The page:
Adaptive Trials


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Adaptive Clinical Trials will enable you to access new case studies and learn from the experiences of the increasing number of major pharma companies who have embarked on adaptive trials. The event is split into two streams in order to provide in-depth, targeted information for both a clinical and a statistical audience and is relevant across all therapeutic disciplines. The event will cover topics such as trial design, the practical implications of making an adaptation on the supply chain, along with data collection and analysis. There will also be extensive coverage and opportunities for debate on the latest industry guidelines.

If you are looking into using adaptive trials, would like to expand your knowledge, or are experienced in adaptive trials and would benefit from discussing key industry and regulatory developments with your peers, this a must attend event.

The event will consist of:

An update from the regulators on the latest guidelines and an appraisal of what they look for in adaptive design
A broad range of case studies from across all phases and therapeutic areas to give you an in depth knowledge of what is working and what isn’t
Carefully researched round table discussions designed to focus on the key questions you have about adaptive trials, their design and execution
An examination of the business case for adaptive trials. Do they save time and money?

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Adaptive Trials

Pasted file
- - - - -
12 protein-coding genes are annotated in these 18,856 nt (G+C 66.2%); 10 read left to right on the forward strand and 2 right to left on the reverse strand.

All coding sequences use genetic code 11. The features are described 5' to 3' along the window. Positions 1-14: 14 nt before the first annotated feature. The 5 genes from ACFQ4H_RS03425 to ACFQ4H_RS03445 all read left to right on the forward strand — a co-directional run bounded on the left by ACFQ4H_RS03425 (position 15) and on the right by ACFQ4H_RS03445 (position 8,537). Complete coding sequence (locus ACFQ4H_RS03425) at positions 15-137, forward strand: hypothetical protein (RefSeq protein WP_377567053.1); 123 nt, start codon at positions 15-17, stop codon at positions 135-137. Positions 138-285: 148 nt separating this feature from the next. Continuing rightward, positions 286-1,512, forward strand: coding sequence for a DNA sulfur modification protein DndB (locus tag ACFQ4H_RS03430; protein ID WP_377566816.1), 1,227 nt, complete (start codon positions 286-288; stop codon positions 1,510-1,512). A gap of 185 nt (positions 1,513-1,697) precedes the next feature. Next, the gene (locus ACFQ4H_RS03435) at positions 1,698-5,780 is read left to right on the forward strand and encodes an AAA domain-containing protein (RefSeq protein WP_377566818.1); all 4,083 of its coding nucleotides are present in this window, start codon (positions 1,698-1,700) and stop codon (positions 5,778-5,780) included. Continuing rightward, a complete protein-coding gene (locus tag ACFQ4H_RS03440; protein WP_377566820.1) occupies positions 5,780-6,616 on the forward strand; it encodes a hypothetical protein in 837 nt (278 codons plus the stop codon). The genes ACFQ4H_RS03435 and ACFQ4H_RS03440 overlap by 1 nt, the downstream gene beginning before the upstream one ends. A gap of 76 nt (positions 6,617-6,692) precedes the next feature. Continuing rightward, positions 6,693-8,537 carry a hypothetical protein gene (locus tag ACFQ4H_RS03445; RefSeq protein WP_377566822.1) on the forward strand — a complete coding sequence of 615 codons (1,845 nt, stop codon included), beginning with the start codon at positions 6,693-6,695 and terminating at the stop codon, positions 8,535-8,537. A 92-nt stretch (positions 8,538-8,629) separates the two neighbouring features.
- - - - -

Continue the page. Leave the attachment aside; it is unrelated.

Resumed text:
1. 1. Silver Sponsor: Sponsor: Organised by: 3rd Annual Adaptive Trials 2009 Tuesday 8 and Wednesday 9 December 2009, Brussels, Belgium Maximising the potential of your adaptive clinical trials KEYNOTE SPEAKERS: Sue-Jane Wang, Professor Andy Grieve, Assoc. Dir., ADAPTIVE Department of Public DESIGN, FDA Health Sciences, KING’S COLLEGE LONDON Michel Krams, Assistant Vice President, Adaptive Christian Sonasson, Clinical Trials, Clinical Information Science Office, This e Development WYETH vent i (provisional) ASTRAZENECA co-loc s ate with t d Catarina Mattsson, Bryan McDowell, Clinical Clinical Project Manager, Explo he Trial Head, Dermatology, ASTRAZENECA NOVARTIS ra Pavel Pisa, Translational Clinic tory Thomas Sudhop, Director Medicine Leader, ROCHE al Tria and Professor, Head of the Division for Scientific Philip De Ridder, Director, ls Services, BFARM JOHNSON AND JOHNSON Dr Solange Rohou, Director Hans Ulrich Burger, European Regulatory Biostatistics, Section Affairs, ASTRAZENECA Leader, ROCHE Alun Bedding, Director, THREE HIGHLIGHTS OF THE CONFERENCE GSK • Learn how new and existing regulations are shaping the future of adaptive trials • Analysis of seamless phase II/III adaptive trials and how their design TOP COMPANIES REPRESENTED and logistics can maximise the efficiency of your clinical trials • GlaxoSmithKline • Schering-Plough • Roche • Vifor Pharma • A selection of roundtable • Novartis • Johnson and discussions to enable you to • AstraZeneca Johnson exchange ideas and experiences on • Merck & Co all aspects of adaptive design Register now: Online: Email: Tel: +44 (0)207 7753 4268 Fax: +44 (0)20 7915 9773